I recently spent an evening talking with inspiring medical students who have come to the Johns Hopkins University School of Medicine from all around the world. I also had the chance to pay honor to the late Dr. Paul Lietman, a true visionary and dear friend.
Eight years ago, Johns Hopkins Medicine International (JHI) created a need-based scholarship to support international students pursuing a medical degree at Hopkins. The scholarship was renamed soon after to honor of one of our earliest faculty champions—Paul.
I’m proud of this scholarship because it not only helps Johns Hopkins attract the brightest international students, but it also funds future medical professionals who otherwise might not get the financial support they need for their education. There are very few U.S. medical schools that offer any form of financial support to non-U.S. citizens. It shows that Johns Hopkins Medicine International is part of Johns Hopkins Medicine, and we’re supporting a group of people who will be vital to the future of health care around the world.
We recently held a reception to give the current class of 21 Lietman scholars a chance to receive recognition and to spend some informal time getting to know leaders from JHI and the school of medicine. It’s a special event for all of us.
I didn’t want the scholars to leave the event with just new contacts and their fill of hors d’oeuvres. I wanted them to know more about Paul so they could help carry out his legacy.
Paul was an immensely powerful individual. He was an M.D./Ph.D. who went to Columbia University for medical school. He then came to Johns Hopkins for his pediatrics residency and stayed for the next 50-plus years. He was a noted scientist, and did much of the original pharmacology work on the drugs originally used to treat HIV.
But what he loved more than anything was educating students. Paul led our school of medicine’s Division of Clinical Pharmacology for almost 30 years and mentored generations of medical students and scientists. He was also the director of the pharmacology course in the Year 2 Bridging Sciences curriculum for more than 15 years. Paul loved the back and forth of academic discourse. He never took things personally if someone disagreed with him because he thought this was how we elevate research, education and care. Students in both the basic sciences and clinical fields gave him faculty awards for teaching—an unusual distinction.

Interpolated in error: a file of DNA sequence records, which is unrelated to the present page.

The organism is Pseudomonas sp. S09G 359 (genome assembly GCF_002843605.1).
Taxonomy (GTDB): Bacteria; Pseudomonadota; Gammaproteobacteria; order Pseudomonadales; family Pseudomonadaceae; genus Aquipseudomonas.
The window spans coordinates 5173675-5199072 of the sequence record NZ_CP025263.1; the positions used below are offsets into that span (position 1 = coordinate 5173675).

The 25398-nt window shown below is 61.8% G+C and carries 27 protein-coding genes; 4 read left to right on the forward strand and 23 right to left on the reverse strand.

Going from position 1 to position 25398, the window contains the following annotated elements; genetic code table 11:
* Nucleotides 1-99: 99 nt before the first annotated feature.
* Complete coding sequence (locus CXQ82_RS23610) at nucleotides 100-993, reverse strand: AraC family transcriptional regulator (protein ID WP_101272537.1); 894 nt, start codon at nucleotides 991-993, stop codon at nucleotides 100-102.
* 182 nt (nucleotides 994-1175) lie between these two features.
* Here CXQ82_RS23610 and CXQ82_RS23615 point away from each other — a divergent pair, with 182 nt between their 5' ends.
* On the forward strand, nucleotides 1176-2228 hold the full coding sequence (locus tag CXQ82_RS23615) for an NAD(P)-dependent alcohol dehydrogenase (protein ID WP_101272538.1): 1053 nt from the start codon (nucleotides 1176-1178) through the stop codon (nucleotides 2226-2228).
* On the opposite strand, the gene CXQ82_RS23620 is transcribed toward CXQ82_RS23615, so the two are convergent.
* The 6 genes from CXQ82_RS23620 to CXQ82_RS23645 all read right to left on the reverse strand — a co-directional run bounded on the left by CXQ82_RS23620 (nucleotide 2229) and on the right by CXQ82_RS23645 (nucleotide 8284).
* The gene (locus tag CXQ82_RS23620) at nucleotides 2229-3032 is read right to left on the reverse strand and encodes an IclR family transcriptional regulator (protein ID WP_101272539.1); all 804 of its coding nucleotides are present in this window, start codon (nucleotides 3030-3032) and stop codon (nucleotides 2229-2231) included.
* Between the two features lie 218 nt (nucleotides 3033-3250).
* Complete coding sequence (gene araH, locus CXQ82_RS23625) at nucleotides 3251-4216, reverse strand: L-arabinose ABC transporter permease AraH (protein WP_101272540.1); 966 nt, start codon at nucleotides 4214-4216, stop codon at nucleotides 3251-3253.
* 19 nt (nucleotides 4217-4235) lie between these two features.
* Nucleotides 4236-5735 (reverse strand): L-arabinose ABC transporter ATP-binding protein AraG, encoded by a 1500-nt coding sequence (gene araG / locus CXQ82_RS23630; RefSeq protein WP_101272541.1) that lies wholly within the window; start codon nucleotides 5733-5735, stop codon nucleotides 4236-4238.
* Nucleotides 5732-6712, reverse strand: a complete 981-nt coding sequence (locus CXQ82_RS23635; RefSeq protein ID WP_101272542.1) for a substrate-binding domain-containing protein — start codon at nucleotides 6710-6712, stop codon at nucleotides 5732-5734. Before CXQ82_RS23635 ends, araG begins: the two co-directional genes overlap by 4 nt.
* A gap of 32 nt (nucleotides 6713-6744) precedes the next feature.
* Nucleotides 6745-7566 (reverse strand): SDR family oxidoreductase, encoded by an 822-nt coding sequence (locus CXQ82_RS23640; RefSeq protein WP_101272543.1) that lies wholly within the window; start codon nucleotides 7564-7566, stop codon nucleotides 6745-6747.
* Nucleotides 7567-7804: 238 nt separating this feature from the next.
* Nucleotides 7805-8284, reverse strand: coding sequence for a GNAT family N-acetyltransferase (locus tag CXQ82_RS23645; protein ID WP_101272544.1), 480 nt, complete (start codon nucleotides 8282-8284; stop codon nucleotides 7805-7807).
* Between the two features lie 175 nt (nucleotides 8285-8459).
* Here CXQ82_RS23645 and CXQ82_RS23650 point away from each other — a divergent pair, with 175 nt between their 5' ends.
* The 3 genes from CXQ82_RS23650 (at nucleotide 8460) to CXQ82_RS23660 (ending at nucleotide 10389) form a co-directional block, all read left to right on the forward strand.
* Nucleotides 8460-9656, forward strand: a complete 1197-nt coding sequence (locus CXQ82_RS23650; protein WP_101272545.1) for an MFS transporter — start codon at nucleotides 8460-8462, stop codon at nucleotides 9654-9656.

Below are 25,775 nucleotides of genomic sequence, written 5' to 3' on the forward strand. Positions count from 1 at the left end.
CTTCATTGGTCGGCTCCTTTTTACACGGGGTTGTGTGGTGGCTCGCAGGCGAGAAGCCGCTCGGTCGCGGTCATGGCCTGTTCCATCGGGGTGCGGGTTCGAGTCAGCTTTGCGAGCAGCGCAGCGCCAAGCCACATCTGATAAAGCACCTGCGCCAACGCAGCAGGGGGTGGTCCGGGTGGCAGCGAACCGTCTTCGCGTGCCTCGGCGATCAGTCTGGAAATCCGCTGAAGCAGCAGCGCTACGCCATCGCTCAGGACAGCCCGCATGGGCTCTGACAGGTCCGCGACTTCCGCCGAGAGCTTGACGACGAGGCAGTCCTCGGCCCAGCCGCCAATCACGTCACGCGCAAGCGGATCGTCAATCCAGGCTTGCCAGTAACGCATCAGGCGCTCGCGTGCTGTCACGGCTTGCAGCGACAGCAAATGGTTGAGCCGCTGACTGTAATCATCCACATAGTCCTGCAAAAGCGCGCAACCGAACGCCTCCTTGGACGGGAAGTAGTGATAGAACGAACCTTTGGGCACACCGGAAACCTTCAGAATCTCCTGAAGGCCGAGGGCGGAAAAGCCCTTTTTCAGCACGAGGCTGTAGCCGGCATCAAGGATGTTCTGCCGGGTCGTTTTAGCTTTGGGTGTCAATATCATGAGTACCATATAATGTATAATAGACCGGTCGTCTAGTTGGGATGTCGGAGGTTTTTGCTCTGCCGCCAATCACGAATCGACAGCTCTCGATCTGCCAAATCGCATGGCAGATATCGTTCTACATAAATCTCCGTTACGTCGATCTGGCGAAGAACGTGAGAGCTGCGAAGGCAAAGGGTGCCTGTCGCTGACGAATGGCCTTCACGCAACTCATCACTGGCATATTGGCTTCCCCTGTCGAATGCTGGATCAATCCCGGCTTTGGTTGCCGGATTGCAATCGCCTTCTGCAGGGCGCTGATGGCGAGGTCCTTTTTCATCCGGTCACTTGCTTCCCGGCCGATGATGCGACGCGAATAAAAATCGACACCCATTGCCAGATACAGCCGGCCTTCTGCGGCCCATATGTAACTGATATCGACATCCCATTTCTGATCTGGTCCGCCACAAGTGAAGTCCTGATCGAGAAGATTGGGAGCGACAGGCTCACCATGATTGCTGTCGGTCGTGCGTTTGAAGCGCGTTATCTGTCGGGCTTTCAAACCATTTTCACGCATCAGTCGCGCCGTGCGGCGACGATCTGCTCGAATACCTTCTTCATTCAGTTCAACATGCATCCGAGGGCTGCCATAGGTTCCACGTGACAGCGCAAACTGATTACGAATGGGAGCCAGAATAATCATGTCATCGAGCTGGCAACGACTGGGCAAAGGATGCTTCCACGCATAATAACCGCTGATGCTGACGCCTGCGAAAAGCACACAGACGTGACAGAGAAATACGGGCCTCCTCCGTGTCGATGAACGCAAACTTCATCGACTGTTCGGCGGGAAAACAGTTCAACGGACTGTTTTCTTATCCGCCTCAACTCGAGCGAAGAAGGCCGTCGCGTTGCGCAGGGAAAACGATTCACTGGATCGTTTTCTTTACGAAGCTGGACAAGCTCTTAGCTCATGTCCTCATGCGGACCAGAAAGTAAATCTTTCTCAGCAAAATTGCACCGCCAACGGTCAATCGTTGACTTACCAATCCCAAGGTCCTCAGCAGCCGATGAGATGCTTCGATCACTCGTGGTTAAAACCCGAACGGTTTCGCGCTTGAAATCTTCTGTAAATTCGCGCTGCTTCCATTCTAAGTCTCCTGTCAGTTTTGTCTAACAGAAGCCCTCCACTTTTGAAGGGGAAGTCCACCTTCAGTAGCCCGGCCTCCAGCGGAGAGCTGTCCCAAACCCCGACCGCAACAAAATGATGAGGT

He also loved international collaborative health care and played a critical role in JHI’s infancy. Our first project 20 years ago was a joint venture in Singapore, and he was one of the original leaders of that project.
Paul invigorated a longstanding relationship we had with the American University of Beirut.
He re-established an affiliation we had with Peking Union Medical Center in Beijing, which William Welch had founded, but which had fallen fallow during the Cultural Revolution. Paul was one of the first people to go back to China to re-establish that relationship between Johns Hopkins and Peking Union.
He also forged a new relationship at Fudan University in Shanghai and helped the University of Trinidad and Tobago establish its Caribbean Herbal Medicine Research Institute.
Paul wanted to get Hopkins people out of Baltimore to learn and live life to its fullest. That was an obsession with him. He loved to travel and loved to eat. He had a big laugh. He was truly a larger-than-life individual and opened up so many opportunities to help JHI fulfill our mission.
It’s fitting that this scholarship is named for Paul.
He represented research. He valued education. He loved medical students. He thought patient care was one of the hallmarks of this place. And he championed JHI. He was everything that’s great about Hopkins.
On behalf of JHI, I hope and believe the scholars who bear the Lietman name will make the kind of impact Paul did, whether it’s in health care, in research or in the lives of medical students.